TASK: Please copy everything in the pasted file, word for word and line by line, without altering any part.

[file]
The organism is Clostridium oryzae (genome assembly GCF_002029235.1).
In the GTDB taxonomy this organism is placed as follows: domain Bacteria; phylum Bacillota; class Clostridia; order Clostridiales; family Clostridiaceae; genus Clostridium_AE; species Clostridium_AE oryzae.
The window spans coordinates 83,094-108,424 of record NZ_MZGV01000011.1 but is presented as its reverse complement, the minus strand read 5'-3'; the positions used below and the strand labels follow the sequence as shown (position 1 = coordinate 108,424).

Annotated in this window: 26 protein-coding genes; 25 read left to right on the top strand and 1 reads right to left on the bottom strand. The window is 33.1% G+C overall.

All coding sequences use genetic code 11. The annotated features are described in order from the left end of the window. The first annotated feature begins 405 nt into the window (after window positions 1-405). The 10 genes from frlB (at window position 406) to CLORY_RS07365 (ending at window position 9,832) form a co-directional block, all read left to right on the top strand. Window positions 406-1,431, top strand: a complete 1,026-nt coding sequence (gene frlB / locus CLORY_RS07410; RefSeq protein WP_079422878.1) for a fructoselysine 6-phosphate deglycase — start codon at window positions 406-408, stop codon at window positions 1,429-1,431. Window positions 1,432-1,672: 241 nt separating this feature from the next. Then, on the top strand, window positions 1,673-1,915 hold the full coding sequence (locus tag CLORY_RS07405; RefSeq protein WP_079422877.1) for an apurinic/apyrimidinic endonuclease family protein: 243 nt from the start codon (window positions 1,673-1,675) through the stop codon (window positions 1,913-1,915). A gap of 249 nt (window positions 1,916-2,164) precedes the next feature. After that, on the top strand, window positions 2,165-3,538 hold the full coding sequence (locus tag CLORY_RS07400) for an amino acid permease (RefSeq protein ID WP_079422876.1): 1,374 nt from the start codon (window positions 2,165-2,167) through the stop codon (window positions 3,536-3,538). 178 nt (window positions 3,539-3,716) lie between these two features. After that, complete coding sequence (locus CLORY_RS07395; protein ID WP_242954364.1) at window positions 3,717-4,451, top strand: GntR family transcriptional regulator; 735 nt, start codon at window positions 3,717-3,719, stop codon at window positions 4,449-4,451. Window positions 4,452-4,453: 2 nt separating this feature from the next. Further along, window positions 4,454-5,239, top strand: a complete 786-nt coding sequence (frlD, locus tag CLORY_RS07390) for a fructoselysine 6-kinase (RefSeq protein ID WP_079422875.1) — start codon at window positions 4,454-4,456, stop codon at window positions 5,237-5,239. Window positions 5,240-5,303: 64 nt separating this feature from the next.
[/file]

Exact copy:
The organism is Clostridium oryzae (genome assembly GCF_002029235.1).
In the GTDB taxonomy this organism is placed as follows: domain Bacteria; phylum Bacillota; class Clostridia; order Clostridiales; family Clostridiaceae; genus Clostridium_AE; species Clostridium_AE oryzae.
The window spans coordinates 83,094-108,424 of record NZ_MZGV01000011.1 but is presented as its reverse complement, the minus strand read 5'-3'; the positions used below and the strand labels follow the sequence as shown (position 1 = coordinate 108,424).

Annotated in this window: 26 protein-coding genes; 25 read left to right on the top strand and 1 reads right to left on the bottom strand. The window is 33.1% G+C overall.

All coding sequences use genetic code 11. The annotated features are described in order from the left end of the window. The first annotated feature begins 405 nt into the window (after window positions 1-405). The 10 genes from frlB (at window position 406) to CLORY_RS07365 (ending at window position 9,832) form a co-directional block, all read left to right on the top strand. Window positions 406-1,431, top strand: a complete 1,026-nt coding sequence (gene frlB / locus CLORY_RS07410; RefSeq protein WP_079422878.1) for a fructoselysine 6-phosphate deglycase — start codon at window positions 406-408, stop codon at window positions 1,429-1,431. Window positions 1,432-1,672: 241 nt separating this feature from the next. Then, on the top strand, window positions 1,673-1,915 hold the full coding sequence (locus tag CLORY_RS07405; RefSeq protein WP_079422877.1) for an apurinic/apyrimidinic endonuclease family protein: 243 nt from the start codon (window positions 1,673-1,675) through the stop codon (window positions 1,913-1,915). A gap of 249 nt (window positions 1,916-2,164) precedes the next feature. After that, on the top strand, window positions 2,165-3,538 hold the full coding sequence (locus tag CLORY_RS07400) for an amino acid permease (RefSeq protein ID WP_079422876.1): 1,374 nt from the start codon (window positions 2,165-2,167) through the stop codon (window positions 3,536-3,538). 178 nt (window positions 3,539-3,716) lie between these two features. After that, complete coding sequence (locus CLORY_RS07395; protein ID WP_242954364.1) at window positions 3,717-4,451, top strand: GntR family transcriptional regulator; 735 nt, start codon at window positions 3,717-3,719, stop codon at window positions 4,449-4,451. Window positions 4,452-4,453: 2 nt separating this feature from the next. Further along, window positions 4,454-5,239, top strand: a complete 786-nt coding sequence (frlD, locus tag CLORY_RS07390) for a fructoselysine 6-kinase (RefSeq protein ID WP_079422875.1) — start codon at window positions 4,454-4,456, stop codon at window positions 5,237-5,239. Window positions 5,240-5,303: 64 nt separating this feature from the next.